How to Cook Popcorn on the Stove

cook popcorn in a pan

If you don't have a popper but you still love popcorn, never fear - you can make popcorn on the stove. It comes out just as deliciously fluffy as it does when you pop it in an air popper, and you'll save space by not having to store a small appliance.

How to Pop Popcorn on the Stove

Stovetop popped popcorn is easy, but it's not particularly forgiving - meaning that you do need to be precise with the tools you use and your measurements.

Supplies

  • 1/4 cup of popcorn kernels
  • 1 tablespoon of oil (most oils will work, but one with a higher smoking point is ideal)
  • Butter and salt as desired
  • Large, shallow pot with a lid

Note: The pot you choose is kind of important. The ideal pot or pan is not deep like a stock pot, has thin sides (so, not your Dutch oven), and a large surface area. A large frying pan is ideal. However, if you don't have the ideal pot, rest assured you can still make popped corn in whatever you have.

Directions

  1. Heat the oil and a few popcorn kernels over high heat on your stove. Cover with your lid.
  2. Wait for the popcorn kernels to pop.
  3. Once your kernels pop, remove the pan from the heat and remove the kernels from the pan. Add the rest of the kernels to the pan.
  4. Stir the kernels so they are covered with oil and then wait about 20 seconds.
  5. Return pan to the stove and cover with the lid.
  6. Make sure the heat is high - and shake the pan every 20 to 30 seconds so everything gets popped.
  7. Allow the kernels to pop, and be forewarned, they might push your lid up.
  8. Once kernels start popping more than 10 to 20 seconds apart (this takes about two minutes), remove the popcorn from the stove. You may want to let it sit for a few minutes so that the very last kernels can finish popping.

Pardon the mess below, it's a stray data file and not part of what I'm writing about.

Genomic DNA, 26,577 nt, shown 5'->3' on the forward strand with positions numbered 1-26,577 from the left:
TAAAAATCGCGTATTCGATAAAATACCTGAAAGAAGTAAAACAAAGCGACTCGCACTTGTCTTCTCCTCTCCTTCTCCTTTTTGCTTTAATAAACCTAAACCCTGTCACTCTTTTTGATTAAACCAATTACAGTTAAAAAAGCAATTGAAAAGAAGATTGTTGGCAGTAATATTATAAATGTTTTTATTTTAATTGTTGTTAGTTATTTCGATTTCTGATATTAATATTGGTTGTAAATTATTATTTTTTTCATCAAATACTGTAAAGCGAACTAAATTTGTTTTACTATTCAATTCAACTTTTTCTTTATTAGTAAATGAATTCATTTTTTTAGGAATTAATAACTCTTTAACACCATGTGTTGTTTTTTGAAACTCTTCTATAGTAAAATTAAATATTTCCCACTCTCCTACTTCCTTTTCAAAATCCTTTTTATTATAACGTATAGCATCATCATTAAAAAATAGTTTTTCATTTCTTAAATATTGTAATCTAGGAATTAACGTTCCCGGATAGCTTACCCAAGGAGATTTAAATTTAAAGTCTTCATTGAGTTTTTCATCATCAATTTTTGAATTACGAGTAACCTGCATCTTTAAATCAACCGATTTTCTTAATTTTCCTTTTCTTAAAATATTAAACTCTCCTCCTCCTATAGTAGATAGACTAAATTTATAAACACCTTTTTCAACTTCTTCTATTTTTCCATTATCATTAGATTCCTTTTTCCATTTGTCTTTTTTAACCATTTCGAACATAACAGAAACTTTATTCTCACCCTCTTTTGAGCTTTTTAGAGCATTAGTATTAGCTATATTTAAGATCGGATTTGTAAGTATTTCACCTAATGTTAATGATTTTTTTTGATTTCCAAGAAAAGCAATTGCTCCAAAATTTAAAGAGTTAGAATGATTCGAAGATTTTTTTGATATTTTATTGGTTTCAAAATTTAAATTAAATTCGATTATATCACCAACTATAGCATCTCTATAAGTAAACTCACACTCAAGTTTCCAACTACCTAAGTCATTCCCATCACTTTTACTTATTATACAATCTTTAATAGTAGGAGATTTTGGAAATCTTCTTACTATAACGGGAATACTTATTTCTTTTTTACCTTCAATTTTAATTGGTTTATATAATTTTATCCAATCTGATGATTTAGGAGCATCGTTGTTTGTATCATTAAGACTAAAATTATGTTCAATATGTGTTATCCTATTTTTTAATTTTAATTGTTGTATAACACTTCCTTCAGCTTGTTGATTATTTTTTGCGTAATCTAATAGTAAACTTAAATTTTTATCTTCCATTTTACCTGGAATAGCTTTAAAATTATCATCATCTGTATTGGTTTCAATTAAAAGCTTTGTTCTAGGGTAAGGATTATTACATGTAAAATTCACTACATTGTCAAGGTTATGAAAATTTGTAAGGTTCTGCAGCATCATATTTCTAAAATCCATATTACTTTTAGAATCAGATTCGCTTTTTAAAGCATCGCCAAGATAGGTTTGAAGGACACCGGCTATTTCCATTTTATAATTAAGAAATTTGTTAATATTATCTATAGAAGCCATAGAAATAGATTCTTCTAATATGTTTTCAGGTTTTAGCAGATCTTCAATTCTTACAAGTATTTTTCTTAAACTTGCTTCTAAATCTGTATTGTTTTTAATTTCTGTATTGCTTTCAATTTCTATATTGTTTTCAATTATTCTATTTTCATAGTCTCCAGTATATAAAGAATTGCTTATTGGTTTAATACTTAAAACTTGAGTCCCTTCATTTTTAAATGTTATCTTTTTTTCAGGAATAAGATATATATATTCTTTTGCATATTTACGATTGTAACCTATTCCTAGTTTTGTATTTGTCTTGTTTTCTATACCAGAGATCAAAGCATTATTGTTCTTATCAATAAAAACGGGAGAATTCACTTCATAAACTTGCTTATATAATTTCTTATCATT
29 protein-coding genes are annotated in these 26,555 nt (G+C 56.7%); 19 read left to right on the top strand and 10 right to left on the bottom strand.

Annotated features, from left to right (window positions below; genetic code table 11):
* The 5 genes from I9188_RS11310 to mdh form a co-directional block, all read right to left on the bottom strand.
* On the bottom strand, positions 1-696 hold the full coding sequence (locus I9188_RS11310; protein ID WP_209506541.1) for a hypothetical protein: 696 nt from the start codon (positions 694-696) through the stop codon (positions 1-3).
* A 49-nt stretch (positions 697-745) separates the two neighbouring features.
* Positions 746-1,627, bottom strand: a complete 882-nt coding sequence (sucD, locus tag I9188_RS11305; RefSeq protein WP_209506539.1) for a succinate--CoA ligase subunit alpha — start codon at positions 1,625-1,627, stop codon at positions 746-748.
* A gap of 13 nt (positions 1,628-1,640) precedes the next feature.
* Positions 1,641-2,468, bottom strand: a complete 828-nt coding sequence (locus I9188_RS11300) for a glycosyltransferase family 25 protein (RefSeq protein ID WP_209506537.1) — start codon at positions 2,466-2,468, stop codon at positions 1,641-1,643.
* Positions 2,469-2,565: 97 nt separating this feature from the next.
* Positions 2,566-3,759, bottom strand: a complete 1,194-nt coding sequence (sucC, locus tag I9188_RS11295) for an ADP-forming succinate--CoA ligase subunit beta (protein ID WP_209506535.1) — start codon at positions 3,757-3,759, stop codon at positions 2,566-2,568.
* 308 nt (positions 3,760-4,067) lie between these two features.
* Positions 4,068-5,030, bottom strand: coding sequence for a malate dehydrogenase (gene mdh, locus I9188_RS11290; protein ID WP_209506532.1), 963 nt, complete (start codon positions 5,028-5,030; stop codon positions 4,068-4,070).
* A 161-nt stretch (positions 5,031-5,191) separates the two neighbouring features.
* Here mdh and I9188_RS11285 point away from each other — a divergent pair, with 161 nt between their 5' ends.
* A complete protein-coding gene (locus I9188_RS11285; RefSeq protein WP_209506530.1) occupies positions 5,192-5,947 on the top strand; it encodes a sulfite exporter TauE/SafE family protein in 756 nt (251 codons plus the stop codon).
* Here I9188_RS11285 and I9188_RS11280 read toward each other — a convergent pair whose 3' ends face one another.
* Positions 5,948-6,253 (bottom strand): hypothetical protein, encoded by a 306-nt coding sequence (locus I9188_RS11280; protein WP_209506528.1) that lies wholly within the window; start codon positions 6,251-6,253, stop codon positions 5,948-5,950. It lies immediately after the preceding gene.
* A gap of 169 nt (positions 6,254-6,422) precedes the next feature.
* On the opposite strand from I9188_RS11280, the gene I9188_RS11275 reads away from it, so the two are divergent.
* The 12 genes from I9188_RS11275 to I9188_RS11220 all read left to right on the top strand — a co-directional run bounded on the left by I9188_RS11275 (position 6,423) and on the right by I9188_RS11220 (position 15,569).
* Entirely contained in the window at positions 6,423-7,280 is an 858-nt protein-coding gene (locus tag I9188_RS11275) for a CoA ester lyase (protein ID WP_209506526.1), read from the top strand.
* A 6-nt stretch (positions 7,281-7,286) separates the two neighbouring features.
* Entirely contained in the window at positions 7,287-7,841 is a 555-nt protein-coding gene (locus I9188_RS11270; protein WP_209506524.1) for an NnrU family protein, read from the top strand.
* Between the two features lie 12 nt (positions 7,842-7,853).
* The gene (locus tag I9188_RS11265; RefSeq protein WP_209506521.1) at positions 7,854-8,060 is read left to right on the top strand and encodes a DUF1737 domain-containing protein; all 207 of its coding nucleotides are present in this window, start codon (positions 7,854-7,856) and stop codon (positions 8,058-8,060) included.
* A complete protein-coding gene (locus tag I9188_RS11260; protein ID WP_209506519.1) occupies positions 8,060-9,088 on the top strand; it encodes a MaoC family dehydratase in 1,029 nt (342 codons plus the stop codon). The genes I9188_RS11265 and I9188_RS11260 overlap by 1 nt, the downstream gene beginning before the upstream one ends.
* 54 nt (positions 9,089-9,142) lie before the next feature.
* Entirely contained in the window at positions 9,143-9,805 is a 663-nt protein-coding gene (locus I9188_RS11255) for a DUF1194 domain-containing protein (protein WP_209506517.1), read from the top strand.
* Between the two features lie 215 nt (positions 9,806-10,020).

9. Pour into a bowl and then use your hot pot to melt butter.
  10. Add salt and butter to taste.

Tips and Tricks

For that perfect bowl every time, try these tried and true tips:

  • Stovetop popcorn is easy to burn. The first step of letting a few kernels pop helps you know when the pan is hot enough to pop all your popcorn. If you skip the first step, you will inevitably end up burning the kernels that pop first.
  • When you take the popcorn off the stove, make sure to remove the lid right away. Otherwise, you will end up steaming your kernels and have a soggy mess of popped popcorn.
  • Heirloom popcorn has a wide variety of flavors if you're tired of the old movie-theatre-style popcorn.
  • If you're really concerned that you do not have a suitable pan, you can buy a pot specifically designed for making popcorn.
  • European butter will give your popcorn a very yellow look, similar to movie theatre popcorn.
  • Tired of plain butter and salted popcorn? Caramel popcorn is decidedly less healthy but very tasty.

A Healthy Snack

Popcorn makes a great and economical snack. Unless it's absolutely laden with butter and salt, popcorn is also a whole grain and a fairly healthy snack. Thankfully, you don't need a popper to enjoy popcorn, so why not try some on your stove today?

How to Cook Popcorn on the Stove